Localised Repair Techniques.
Localised Repair Systems are used to address point service problems or individual structural defects within a pipeline as opposed to full manhole-manhole rehabilitation.
The methods of localised repairs can be grouped as stabilisation or structural repair systems.
In general, a stabilisation technique will address a localised problem, such as infiltration, without adding to the structural integrity of the pipeline.
Typically, stabilisation techniques include chemical stabilisation/flood grouting, joint sealing/resin injection, mechanical seals although in some circumstances the latter can also be classed as a structural repair.
By definition, a defect addressed by a structural repair method will improve the structural integrity of a pipeline. Generally structural repair techniques include CIPP patch repair (usually ambient cure), robotic repairs.
Pipe re-rounding may be utilised as part of a localised repair operation to ensure that the repair maximises the potential flow capacity of the pipeline. In pipes which are misshapen but where there are no cracks or fractures re-rounding may in itself be utilised as a localised repair technique. Lateral repair at the lateral/main junction may also be viewed as a localised repair if the repair is only taking place at the pipe intersections using some of the above techniques or using a Lateral Connection Sealing operation or Top Hat installation.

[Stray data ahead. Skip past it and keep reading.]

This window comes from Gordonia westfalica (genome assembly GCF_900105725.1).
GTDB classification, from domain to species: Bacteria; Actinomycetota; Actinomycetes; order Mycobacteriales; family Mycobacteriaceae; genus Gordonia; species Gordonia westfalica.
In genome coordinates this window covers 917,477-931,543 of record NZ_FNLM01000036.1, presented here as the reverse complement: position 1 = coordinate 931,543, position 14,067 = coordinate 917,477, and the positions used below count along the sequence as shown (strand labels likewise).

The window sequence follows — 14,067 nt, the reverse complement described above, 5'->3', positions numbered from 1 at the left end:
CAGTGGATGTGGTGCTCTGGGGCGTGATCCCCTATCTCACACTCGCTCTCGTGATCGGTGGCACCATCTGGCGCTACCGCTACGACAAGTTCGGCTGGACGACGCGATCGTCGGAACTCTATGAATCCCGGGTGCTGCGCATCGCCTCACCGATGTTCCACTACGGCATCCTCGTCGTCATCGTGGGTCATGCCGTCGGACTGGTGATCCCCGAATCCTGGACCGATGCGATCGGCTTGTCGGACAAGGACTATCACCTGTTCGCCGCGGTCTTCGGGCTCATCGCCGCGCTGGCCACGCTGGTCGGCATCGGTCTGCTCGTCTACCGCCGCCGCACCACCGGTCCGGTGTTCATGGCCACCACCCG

Localised Repair Techniques usually take less time on site, require less equipment, cause minimal disruption to the locality, require less man-power, have a smaller site footprint and cost less than full manhole-manhole rehabilitation. However, they will only act at the point of the defect meaning that other areas of the pipe remain exposed to the influences that may have caused the initial defect.
This may in turn mean further work will be required on the pipe at some later stage, which in turn may require more regular monitoring of the pipeline.